Center for Magnetic Self Organization

in Laboratory and Astrophysical Plasmas

Stirring Unmagnetized Plasma

Mechanical stirring of fluids is common in experimental physics and everyday life, and strongly magnetized plasmas can be stirred by electromagnetic torques. But generating flow in an unmagnetized plasma has been elusive.

plots of angular velocities and pcx diagram

Left panel: plots of the angular velocities of Ar and He plasmas, and the viscosities responsible for transmitting torques.Right panel: a vertical slice through the cylindrical Plasma Couette Experiment (PCX), showing how the alternating cathodes and anodes at the wall produce a strong magnetic field that drops nearly to zero in the volume.

This past year, CMSO researchers experimentally demonstrated a new concept for spinning unmagnetized plasma, marking an important first step towards laboratory studies of a wide variety of phenomenon in plasma astrophysics. The ability to produce a hot, fast flowing, magnetic field-free plasma (in contrast to highly magnetized plasmas used for fusion energy research) may help us better understand the dynamo, a process thought to be responsible for the creation of magnetic fields in stars in galaxies. Flows can be adjusted in the experiment to mimic those of accretion disks, making it possible to study, for the first time, the magneto-rotational instability in a plasma, a mechanism of interest for its roles in providing the fuel for high energy emission from compact objects, and aiding in the formation of stars and planets.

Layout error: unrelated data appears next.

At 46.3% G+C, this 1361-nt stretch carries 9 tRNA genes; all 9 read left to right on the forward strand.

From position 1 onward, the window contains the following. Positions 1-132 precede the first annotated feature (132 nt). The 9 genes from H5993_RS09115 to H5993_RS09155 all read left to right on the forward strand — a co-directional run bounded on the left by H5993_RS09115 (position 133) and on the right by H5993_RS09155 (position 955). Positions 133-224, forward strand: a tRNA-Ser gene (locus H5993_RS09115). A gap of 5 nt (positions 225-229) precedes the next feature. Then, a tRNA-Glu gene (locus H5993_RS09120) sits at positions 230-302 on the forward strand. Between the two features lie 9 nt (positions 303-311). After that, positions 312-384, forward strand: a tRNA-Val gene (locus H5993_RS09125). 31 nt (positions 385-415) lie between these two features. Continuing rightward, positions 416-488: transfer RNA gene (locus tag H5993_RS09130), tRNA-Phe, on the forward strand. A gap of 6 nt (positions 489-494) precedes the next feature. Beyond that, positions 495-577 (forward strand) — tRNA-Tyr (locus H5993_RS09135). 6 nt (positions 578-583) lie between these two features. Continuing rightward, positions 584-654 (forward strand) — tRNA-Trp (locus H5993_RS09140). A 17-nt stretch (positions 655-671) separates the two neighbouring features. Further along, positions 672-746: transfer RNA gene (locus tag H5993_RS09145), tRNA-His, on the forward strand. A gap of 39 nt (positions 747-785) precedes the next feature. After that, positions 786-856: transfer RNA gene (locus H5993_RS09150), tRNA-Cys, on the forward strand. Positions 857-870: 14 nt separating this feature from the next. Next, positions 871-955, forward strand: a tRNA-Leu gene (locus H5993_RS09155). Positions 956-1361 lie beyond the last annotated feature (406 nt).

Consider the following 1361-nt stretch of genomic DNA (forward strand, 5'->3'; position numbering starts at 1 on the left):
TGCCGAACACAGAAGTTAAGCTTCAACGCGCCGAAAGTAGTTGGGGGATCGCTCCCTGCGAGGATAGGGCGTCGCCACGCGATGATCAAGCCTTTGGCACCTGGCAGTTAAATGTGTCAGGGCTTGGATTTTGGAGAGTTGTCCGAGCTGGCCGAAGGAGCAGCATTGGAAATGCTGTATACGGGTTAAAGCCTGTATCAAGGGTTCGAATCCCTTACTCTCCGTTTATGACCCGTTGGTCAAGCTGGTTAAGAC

In the experiment, plasma is confined by a cylindrical “bucket” assembly of permanent magnets, arranged in rings of alternating polarity, to form an axisymmetric cusp magnetic field. The field is localized to the boundaries, leaving a large, unmagnetized plasma in the bulk. The plasma is stirred using JxB torques, where current is driven by electrostatically biased electrodes in the magnetized edge region. Measurements show that the azimuthal flow viscously couples momentum from the magnetized edge (where the plasma viscosity is small) into the unmagnetized bulk (where the viscosity is large) so that the bulk rotates like a solid body. Flow speeds can be adjusted by simply increasing the bias voltage of the electrodes, and the addition of electrodes at the inner boundary will allow studies of shear flow profiles, including the Keplerian-like flows in accretion disks, where v_φ /sqrt(r). Flows as high as 6 km/s have been observed in subsequent experiments. See C. Collins et al. Phys. Rev. Lett. 108, 115001 (2012).

A National Science Foundation Physics Frontier Center,
established in coordination with the Department of Energy.